You do your business, we’ll provide the comfort and major business companies. Everything is close to the Regus Business Center: high-class hotels, cafes, restaurants and shops, creating the ideal environment for both work and leisure. “We are happy that our global network has broadened and a new service center has opened in the capital of Georgia, where businesses and business persons will be able to receive Regus services,” said Rusudan Chakvetadze, Regus rep-
resentative in Georgia. “An ideal working environment, easily accessible location, broad range of administrative services, flexible and simple payment terms: this is the Regus offer to local and foreign business people and companies. We aim to make their working space more comfortable, so they can enjoy the services they need without wasting time or money”. Regus business center is an ideal dropin location for business persons who typically move from one meeting to another during the day. It also provides an ideal environment for business visitors to Tbilisi. The Center fully satisfies the service office standards and is the best opportunity for business visitors who want to operate on the Georgian market without additional administrative procedures and investments, under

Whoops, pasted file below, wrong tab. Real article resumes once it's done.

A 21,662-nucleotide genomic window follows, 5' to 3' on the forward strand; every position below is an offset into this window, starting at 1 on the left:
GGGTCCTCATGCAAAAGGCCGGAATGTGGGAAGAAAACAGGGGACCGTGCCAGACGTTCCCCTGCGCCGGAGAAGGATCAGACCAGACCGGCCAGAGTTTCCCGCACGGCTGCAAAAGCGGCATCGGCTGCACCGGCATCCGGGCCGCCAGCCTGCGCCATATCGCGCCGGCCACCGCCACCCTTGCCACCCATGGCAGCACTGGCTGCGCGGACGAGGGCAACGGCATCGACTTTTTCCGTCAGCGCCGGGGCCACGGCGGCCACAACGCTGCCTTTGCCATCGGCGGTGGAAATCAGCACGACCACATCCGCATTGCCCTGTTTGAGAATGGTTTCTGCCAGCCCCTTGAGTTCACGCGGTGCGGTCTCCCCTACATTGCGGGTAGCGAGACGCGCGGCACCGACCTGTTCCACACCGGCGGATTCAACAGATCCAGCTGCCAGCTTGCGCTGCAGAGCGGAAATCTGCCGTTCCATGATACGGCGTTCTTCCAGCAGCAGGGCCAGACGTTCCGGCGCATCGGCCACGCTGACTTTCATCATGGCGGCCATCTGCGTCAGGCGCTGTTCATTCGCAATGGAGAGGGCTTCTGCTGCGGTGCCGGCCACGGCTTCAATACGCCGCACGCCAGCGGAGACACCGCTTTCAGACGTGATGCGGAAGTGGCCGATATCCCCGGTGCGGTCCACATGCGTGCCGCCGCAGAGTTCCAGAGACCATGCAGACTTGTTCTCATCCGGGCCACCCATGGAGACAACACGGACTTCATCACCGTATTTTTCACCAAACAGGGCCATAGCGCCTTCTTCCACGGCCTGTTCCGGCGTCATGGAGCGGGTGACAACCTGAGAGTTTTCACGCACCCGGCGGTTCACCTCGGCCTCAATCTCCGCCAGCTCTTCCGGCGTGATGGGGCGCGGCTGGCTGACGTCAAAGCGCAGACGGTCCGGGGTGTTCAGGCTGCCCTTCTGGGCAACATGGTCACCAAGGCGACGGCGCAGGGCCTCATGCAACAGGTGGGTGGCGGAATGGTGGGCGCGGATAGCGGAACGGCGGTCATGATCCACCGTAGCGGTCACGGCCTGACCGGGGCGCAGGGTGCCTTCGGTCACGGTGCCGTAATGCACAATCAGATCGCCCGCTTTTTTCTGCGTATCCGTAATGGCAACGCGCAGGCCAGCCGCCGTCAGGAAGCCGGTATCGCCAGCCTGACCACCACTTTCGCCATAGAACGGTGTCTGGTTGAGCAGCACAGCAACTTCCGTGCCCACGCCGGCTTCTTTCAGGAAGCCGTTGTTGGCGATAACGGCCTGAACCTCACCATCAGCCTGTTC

simple and flexible payment terms. “The Georgian economy has been developing quickly of late and the business environment has changed, making Georgia a more comfortable location for domestic and foreign businesspeople and investors,” Chakvetadze noted. “Regus is represented in more than 1,000 cities worldwide, Tbilisi among them, with a modern, flexible and comfortable working environment. Regus has immense experience in providing top services to customers, be they large multinational corporations, small and medium size businesses or independent consultants. Regus has gained two million loyal customers worldwide over the past 30 years, and deservedly so”. Founded in Brussels, Belgium, in 1989, Regus is based in Luxembourg and listed on the London Stock Exchange.